[an error occurred while processing this directive]
[an error occurred while processing this directive]

March 24, 2010

Journal Tribune

Bottle handling fees increase
Half penny per bottle expected to help struggling redemption centers

Diana McKee, co-owner of Biddeford Bottle and Can, holds a water bottle at the Alfred Street redemption center on Tuesday. (JEFF LAGASSE/Journal Tribune)

BIDDEFORD —  It’s been at least 12 years in the making, but as of March 1, redemption centers have seen a half penny increase in the handling fee for each bottle or can purchased in Maine.

The last increase was 21 years ago.

With this increase, redemption centers make 3.5 to 4 cents for most beverage containers – more for liquor and wine containers.

Bottle and can redemption centers were set up after Maine’s bottle bill was passed in 1978 as a result of a citizen-initiated referendum.

The goal of the bill was to take the bottles and cans out of the waste stream and clean up the roadsides, said Hal Prince with the Maine Department of Agriculture, the department that oversees the implementation of the state’s bottle bill.

Consumers pay a 5 cent deposit when buying a canned or bottled beverage, which they can later redeem and get their deposit back.

Under Maine statute, it’s up to the state legislature to set the handling rate that redemption centers earn for taking in those bottles and cans.

Fees are used to cover the cost for taking the containers from consumers and then sorting and bagging the cans and bottles before distributors pick them up to be recycled and/or disposed.

This increase means a lot to Diana McKee and John Marcotte, the husband and wife team who own Biddeford Bottle and Can Redemption Center on Alfred Street. Seventeen years ago, the couple took over the business that was started by Marcotte’s parents.

Because the state sets the rate, there’s no way for owners of stand-alone redemption centers, like McKee and Marcotte, to recoup their costs when prices go up.

In order to stay afloat, the couple had to let some of their workforce go and they took out a home equity loan.

According to McKee, the increase means the couple can start paying back their loan. However, she said, it’s doubtful they’ll be able to add any additional staff.

Some redemption centers weren’t able to survive, said McKee.

Ed Madden, the owner of Madden Beverage in Saco, started Madden Redemption Center in 2000. He said he sold the redemption center in 2006 because “it was too expensive to run.”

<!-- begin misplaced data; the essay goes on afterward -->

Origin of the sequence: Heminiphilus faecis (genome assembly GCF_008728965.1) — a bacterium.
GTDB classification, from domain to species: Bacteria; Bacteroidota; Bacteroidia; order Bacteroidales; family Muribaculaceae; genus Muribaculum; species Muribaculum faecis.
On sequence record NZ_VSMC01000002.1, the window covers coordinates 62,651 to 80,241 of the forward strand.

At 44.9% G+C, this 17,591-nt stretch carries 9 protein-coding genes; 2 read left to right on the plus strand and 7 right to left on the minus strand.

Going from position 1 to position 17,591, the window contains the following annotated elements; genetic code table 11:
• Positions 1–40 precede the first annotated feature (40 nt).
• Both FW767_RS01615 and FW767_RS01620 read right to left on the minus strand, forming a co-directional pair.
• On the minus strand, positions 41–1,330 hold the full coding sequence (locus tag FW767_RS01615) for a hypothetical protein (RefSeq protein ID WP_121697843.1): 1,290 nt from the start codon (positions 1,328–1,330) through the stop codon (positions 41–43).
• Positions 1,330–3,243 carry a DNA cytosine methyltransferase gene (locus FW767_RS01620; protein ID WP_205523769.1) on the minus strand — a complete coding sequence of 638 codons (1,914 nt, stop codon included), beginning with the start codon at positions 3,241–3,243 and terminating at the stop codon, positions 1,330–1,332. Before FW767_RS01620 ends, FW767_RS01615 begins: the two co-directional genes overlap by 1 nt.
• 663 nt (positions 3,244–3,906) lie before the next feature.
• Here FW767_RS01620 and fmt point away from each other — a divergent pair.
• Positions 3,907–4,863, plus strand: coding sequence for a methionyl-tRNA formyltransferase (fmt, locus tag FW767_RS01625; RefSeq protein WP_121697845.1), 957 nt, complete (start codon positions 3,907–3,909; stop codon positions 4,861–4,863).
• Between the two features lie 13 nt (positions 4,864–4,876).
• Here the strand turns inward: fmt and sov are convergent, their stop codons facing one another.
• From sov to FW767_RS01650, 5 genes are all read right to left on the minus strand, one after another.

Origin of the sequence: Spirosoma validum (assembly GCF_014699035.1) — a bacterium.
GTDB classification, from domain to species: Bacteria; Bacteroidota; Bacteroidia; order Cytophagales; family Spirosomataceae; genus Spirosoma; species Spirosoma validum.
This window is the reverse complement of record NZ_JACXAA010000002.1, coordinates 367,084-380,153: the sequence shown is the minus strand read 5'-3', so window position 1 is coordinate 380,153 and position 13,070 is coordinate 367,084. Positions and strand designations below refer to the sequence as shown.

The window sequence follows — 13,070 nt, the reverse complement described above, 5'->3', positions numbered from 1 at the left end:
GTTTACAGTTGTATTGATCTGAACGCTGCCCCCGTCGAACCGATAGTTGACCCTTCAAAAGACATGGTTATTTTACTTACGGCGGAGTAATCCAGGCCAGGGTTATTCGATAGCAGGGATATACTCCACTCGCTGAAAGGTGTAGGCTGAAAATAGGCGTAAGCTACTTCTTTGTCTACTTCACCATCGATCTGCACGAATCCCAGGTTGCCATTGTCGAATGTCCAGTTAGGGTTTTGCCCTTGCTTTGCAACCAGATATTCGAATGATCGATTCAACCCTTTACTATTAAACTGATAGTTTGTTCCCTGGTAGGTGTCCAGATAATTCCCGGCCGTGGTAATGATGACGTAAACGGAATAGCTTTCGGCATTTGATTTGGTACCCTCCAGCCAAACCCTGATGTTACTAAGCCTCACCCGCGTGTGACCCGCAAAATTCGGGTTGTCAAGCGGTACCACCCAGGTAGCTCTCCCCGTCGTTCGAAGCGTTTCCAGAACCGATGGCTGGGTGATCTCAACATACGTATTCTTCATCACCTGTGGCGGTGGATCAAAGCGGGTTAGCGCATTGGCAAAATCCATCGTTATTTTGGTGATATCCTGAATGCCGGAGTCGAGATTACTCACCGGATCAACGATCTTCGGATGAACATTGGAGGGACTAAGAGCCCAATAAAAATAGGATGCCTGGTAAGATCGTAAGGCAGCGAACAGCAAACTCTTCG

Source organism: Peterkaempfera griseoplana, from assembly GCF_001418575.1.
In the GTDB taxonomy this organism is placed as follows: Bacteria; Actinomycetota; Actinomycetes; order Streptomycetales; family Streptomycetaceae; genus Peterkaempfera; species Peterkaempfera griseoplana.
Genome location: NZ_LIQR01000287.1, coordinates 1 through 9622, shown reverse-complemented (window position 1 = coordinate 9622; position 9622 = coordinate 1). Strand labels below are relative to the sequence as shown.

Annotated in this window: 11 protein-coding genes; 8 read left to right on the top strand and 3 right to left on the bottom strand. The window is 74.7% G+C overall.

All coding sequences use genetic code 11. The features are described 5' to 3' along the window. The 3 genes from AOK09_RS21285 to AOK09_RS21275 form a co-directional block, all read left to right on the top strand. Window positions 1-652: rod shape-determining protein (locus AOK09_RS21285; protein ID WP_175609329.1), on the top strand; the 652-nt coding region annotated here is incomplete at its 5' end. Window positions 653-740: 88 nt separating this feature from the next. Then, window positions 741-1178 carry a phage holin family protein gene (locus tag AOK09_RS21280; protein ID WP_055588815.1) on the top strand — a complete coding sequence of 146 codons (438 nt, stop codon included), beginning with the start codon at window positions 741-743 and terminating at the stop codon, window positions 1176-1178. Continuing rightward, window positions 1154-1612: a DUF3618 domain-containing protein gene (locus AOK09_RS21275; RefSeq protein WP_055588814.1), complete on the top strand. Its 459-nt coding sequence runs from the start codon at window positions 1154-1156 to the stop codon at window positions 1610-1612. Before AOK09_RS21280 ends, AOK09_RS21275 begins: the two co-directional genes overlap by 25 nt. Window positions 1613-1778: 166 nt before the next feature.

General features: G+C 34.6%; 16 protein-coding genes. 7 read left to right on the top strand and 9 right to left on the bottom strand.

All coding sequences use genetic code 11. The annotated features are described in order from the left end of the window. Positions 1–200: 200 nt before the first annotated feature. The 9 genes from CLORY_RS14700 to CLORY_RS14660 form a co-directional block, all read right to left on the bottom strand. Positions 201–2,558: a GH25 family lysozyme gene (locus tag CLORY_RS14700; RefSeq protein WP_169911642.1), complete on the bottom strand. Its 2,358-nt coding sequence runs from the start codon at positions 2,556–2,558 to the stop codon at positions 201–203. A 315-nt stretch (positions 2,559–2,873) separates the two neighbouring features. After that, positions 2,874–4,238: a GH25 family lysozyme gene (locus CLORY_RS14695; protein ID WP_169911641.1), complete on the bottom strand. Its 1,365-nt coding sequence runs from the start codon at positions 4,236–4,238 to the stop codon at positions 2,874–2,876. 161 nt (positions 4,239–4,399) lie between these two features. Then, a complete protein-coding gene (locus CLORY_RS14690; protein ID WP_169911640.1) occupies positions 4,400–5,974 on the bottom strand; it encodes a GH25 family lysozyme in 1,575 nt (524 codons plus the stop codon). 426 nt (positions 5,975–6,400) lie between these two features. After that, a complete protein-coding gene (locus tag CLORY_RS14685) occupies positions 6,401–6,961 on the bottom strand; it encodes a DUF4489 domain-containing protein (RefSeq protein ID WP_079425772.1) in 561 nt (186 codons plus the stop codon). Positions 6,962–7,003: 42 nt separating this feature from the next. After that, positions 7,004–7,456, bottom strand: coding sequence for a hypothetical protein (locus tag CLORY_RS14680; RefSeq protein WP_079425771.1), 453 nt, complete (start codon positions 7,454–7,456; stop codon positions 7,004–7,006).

In the six years he ran his business, said Madden, the price of bags for sorted containers at least doubled, and payroll costs climbed. Although he was busy, “more volume didn’t equate with increased revenue,” he said.

It’s unclear how many redemption centers have closed, said Prince.

A change in the law now requires that in addition to stand-alone redemption centers, all stores that sell beverages must also register as redemption centers so the number of centers jumped from 300 to 800.

McKee and Marcotte credit their victory for the handling fee increase to state Senator Nancy Sullivan, D-Biddeford, who sponsored the bill.

Sullivan said she first learned about the plight of those who run the redemption centers, the people she credits with making the state’s bottle bill work, from McKee and Marcotte when she first ran for the Legislature.

She said she started working for the increase then, and it’s taken her 12 years to get the bill passed.

According to Sullivan, it was a hard fight for her and the small redemption centers to take on the big beverage companies and their lobbyists to get the fee increase.

“It’s the perfect David and Goliath story,” said Sullivan.

Newell Augur, a spokesman with the Maine Beverage Association, which represents soft drink and other beverage companies, has a different take on the handling fee.

“We now have the highest handling fee of any state,” he said.

“Maine consumers pay $25 million every year,” said Auger. “All of that is spent on only four percent of the waste stream.”

A more efficient route would be for the state to implement single stream recycling, he said.

According to Prince, single stream recycling isn’t efficient or cost-effective for a state as rural as Maine.

Prince said he thinks of the 11 states that have bottle bills, Maine’s is the most comprehensive. He noted that the bill has been successful in keeping bottles and cans off the sides of highways and out of landfills.

“As controversial as it may be,” Prince said of the bill, “it’s done a fantastic job of doing what it set out to do.”

http://www.journaltribune.com/articles/2010/03/24/news/doc4baa1f7e15682314611701.txt


[an error occurred while processing this directive]